Conflict Alerts # 112, 17 June 2020
In the news
On 13 June, Nepal's House of Representatives unanimously endorsed the Constitution Amendment Bill, paving the way for a new political and administrative map that includes Kalapani, Lipulekh and Limpiyadhura. The region in dispute is of geostrategic importance for both, and has been under the Indian administrative control since the 1960s.
The India-Nepal bilateral ties have again come under strain after the Indian Defence Minister inaugurated an 80-km-long strategically crucial road in Kalapani which has been considered as disputed.
Issues at large
First, the unresolved border dispute. The contention over the Kalapani region is not new and it goes back to 2015 when both India and China without Nepal's consent agreed to hold negotiation on augmenting the list of traded commodities along with expanding the border trade at Nathu La, Qiangla/Lipulekh Pass and Shipki La. After this agreement, the Government of Nepal (GoN) had immediately expressed its disagreement, which was neglected without adequate diplomatic attention to address the disputed tri-junction. This issue intensified in 2019 when India updated its new political map, including the Kalapani region. Thereafter Nepal's MOFA sent a diplomatic note to India objecting the inclusion of Kalapani region as it violates the 1816 Suguali treaty between Nepal and the then British administration. According to Kathamndu, despite several serious efforts from the GoN to resolve this dispute and most recently through a diplomatic note dated 20 November 2019 in response to the new political map, New Delhi has ignored the request. As India inaugurated a newly constructed road, the tension has escalated further.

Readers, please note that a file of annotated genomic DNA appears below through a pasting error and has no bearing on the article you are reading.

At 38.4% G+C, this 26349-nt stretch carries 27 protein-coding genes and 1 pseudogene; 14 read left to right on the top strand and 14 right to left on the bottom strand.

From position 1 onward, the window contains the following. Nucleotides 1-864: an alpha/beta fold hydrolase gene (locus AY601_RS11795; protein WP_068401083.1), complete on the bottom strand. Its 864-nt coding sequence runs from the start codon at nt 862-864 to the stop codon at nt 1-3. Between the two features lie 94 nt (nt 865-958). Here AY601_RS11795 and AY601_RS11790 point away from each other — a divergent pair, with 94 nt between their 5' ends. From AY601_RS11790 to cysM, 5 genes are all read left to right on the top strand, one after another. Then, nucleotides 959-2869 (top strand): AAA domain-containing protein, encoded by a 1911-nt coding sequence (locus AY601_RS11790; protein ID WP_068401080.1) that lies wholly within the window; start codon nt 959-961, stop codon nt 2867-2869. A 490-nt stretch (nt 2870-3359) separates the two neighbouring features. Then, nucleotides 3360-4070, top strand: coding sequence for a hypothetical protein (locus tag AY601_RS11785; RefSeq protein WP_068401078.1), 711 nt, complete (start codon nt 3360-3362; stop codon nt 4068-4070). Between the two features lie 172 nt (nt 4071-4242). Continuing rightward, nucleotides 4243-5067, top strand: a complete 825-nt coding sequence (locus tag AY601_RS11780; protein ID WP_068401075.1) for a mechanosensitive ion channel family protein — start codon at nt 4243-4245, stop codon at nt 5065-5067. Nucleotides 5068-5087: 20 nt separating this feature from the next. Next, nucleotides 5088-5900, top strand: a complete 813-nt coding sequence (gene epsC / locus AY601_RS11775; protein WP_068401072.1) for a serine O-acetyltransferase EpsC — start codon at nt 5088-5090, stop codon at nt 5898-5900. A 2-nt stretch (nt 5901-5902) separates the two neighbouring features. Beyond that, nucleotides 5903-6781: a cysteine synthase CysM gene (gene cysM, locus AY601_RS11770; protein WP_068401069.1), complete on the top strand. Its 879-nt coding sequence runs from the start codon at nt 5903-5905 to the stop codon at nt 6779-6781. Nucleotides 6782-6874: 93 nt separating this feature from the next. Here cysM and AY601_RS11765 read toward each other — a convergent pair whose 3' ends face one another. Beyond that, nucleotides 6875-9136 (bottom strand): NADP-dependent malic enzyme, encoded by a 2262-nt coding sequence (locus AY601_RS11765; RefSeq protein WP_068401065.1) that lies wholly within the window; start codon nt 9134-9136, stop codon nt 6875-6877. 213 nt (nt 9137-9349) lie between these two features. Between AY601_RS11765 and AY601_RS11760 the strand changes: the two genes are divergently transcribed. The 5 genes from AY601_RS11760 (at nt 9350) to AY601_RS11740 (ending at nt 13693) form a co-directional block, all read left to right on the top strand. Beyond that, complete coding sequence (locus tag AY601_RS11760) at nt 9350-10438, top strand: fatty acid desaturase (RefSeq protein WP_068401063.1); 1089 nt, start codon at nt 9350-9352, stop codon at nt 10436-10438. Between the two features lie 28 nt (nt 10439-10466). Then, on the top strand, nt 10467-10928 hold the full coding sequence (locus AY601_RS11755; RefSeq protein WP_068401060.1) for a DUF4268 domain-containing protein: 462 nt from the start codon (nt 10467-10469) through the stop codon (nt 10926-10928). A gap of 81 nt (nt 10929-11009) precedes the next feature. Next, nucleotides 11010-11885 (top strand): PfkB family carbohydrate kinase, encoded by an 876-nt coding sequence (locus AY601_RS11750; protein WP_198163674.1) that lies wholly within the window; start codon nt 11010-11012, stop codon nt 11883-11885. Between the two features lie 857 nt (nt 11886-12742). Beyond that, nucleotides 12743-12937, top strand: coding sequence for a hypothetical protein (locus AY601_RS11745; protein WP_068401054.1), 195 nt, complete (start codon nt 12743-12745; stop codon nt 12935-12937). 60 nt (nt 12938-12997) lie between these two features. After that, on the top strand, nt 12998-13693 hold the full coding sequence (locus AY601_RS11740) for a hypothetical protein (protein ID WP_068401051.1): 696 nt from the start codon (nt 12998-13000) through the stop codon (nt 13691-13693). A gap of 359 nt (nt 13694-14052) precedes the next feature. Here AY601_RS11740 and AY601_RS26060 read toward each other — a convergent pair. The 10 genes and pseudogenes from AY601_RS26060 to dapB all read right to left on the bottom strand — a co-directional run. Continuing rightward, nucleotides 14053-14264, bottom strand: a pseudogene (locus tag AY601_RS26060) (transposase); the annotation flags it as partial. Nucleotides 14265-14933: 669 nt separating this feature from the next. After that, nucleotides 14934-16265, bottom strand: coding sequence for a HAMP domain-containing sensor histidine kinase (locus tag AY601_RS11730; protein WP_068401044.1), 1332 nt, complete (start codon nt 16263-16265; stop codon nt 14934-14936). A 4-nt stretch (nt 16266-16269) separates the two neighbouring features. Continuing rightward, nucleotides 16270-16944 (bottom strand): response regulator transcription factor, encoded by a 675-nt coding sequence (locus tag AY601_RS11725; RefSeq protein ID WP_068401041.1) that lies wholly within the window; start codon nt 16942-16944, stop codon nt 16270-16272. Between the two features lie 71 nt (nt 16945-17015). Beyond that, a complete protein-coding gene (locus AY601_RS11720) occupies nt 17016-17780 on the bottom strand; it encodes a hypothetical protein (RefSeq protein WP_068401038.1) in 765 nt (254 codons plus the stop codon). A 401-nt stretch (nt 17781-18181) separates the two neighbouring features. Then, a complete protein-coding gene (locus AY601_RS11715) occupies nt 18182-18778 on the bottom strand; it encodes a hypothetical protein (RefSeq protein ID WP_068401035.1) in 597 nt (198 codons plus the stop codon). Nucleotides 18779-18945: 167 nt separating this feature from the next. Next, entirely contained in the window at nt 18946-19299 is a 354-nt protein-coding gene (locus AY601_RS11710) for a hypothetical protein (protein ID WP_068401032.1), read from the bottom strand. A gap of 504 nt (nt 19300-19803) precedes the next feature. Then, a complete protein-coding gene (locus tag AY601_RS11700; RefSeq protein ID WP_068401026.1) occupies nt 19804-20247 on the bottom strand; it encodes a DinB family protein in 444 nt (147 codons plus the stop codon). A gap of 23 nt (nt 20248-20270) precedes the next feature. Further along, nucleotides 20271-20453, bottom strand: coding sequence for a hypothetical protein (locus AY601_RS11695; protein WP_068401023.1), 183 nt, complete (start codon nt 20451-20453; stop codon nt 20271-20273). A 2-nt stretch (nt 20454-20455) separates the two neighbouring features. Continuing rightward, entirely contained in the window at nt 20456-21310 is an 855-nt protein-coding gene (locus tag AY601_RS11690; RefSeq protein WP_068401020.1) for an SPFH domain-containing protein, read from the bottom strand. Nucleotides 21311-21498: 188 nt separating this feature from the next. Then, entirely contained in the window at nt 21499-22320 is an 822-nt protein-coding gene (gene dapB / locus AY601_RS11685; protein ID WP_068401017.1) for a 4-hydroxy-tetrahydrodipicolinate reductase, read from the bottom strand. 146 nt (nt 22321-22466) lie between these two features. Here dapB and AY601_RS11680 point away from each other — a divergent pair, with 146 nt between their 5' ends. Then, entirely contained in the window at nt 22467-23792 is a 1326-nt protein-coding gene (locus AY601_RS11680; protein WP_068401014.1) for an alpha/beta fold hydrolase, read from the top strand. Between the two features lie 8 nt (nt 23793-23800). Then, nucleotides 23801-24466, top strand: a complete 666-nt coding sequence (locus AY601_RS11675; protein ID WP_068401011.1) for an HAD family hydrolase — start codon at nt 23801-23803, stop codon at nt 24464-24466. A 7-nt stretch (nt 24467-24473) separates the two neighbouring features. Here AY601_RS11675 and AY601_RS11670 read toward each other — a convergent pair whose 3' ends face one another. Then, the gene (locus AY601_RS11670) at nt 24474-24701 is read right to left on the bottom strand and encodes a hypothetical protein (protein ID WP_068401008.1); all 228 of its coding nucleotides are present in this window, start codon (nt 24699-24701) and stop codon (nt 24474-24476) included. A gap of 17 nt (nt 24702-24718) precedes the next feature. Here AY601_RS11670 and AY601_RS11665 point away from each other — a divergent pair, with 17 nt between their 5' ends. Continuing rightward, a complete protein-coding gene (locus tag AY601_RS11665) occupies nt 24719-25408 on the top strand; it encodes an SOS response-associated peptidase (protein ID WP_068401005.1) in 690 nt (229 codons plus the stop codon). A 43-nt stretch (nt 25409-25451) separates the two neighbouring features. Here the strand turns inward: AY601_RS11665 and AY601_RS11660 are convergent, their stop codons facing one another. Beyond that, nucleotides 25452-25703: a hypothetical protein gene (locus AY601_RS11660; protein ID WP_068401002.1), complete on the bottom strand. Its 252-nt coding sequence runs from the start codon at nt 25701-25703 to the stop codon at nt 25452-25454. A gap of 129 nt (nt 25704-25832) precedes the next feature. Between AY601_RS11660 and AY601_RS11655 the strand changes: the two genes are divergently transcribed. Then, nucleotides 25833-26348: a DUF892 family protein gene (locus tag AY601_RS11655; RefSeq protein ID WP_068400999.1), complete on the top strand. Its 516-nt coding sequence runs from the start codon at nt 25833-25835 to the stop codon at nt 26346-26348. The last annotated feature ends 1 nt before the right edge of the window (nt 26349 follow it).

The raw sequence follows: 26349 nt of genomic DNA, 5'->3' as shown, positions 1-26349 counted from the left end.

Second, Nepal's frustration with India. One of the questions that have been often asked is why Nepal rushed to endorse a new political map, as the issue was imminent since 1962 when the Indian Army camp was stationed in Kalapani after the India-China war. The rationale behind this unprecedented move by the Nepal parliament is the perception that India is bullying Kathmandu into unilateral action on the disputed territory.
Third, Nepal's attempt to steer clear from China rhetoric. Nepal's parliamentary endorsement needs to be looked beyond the China rhetoric. Nepal has severe reservations with China which were clear when Nepal sent a diplomatic note to China as well on the 2015 India-China bilateral trade agreement. Nepal has equally blamed China and held it responsible for agreeing to include Lipulekh Pass in the Sino-India bilateral trade route without consultation. Amidst the recent border crisis, Nepal might extend its diplomatic talks with China (once the issue is resolved with India) and perhaps pursue trilateral discussions. Viewing Nepal's concerns as "being raised at China's behest" (as stated by the Indian Chief of the Army) has led to an adverse environment in the Nepal-India bilateral ties and will create a fault line in the long-existing trust and friendly people to people relation between the countries.
First, the Nepalese people have wholeheartedly welcomed the current government's effort to endorse a new political map. Conversely, considering the government's elevated ultra-nationalism, some also see this nation-wide acknowledged action as intense political propaganda and vote bank politics that the ruling Communist Party would play in the upcoming national election.
Second, the critical challenge for the government of Nepal is to get back the claimed territory through diplomatic efforts and dialogue based on historical facts and documents. Despite its small size of 335 square kilometres, this tri-juncture holds a crucial geostrategic and geopolitical significance for India as it can keep an eye on any attempt by China to encroach or the PLA's move towards India. Therefore, the road ahead for Nepal is not easy and comfortable, despite having robust and indubitable evidence to claim the lost territory.
Mahesh Bhatta is a Research Officer at the Center for South Asian Studies (CSAS), a Kathmandu based think-tank.